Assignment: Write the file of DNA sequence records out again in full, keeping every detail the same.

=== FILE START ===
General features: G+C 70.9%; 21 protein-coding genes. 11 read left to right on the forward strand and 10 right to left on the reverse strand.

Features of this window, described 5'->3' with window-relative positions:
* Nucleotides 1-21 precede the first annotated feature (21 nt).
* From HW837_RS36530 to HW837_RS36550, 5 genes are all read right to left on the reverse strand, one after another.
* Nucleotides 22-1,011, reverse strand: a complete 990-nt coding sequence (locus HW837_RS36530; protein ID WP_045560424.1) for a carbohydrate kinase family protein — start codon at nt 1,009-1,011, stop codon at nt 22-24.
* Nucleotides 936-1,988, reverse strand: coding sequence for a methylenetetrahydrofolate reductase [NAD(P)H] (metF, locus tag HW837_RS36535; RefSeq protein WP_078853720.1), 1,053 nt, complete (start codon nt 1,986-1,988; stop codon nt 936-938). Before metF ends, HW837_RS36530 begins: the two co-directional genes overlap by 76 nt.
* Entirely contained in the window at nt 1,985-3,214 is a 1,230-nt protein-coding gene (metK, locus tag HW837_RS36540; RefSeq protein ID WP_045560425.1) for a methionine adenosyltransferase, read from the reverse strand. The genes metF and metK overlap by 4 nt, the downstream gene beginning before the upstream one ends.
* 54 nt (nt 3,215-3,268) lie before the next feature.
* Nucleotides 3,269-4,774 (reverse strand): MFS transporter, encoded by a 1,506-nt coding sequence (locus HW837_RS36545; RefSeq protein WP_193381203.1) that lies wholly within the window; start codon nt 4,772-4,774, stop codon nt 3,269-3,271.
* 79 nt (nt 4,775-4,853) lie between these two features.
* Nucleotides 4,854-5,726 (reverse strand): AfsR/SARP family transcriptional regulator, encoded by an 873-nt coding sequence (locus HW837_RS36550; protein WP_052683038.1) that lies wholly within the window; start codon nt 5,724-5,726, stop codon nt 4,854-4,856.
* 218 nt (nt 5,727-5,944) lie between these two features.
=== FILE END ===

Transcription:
General features: G+C 70.9%; 21 protein-coding genes. 11 read left to right on the forward strand and 10 right to left on the reverse strand.

Features of this window, described 5'->3' with window-relative positions:
* Nucleotides 1-21 precede the first annotated feature (21 nt).
* From HW837_RS36530 to HW837_RS36550, 5 genes are all read right to left on the reverse strand, one after another.
* Nucleotides 22-1,011, reverse strand: a complete 990-nt coding sequence (locus HW837_RS36530; protein ID WP_045560424.1) for a carbohydrate kinase family protein — start codon at nt 1,009-1,011, stop codon at nt 22-24.
* Nucleotides 936-1,988, reverse strand: coding sequence for a methylenetetrahydrofolate reductase [NAD(P)H] (metF, locus tag HW837_RS36535; RefSeq protein WP_078853720.1), 1,053 nt, complete (start codon nt 1,986-1,988; stop codon nt 936-938). Before metF ends, HW837_RS36530 begins: the two co-directional genes overlap by 76 nt.
* Entirely contained in the window at nt 1,985-3,214 is a 1,230-nt protein-coding gene (metK, locus tag HW837_RS36540; RefSeq protein ID WP_045560425.1) for a methionine adenosyltransferase, read from the reverse strand. The genes metF and metK overlap by 4 nt, the downstream gene beginning before the upstream one ends.
* 54 nt (nt 3,215-3,268) lie before the next feature.
* Nucleotides 3,269-4,774 (reverse strand): MFS transporter, encoded by a 1,506-nt coding sequence (locus HW837_RS36545; RefSeq protein WP_193381203.1) that lies wholly within the window; start codon nt 4,772-4,774, stop codon nt 3,269-3,271.
* 79 nt (nt 4,775-4,853) lie between these two features.
* Nucleotides 4,854-5,726 (reverse strand): AfsR/SARP family transcriptional regulator, encoded by an 873-nt coding sequence (locus HW837_RS36550; protein WP_052683038.1) that lies wholly within the window; start codon nt 5,724-5,726, stop codon nt 4,854-4,856.
* 218 nt (nt 5,727-5,944) lie between these two features.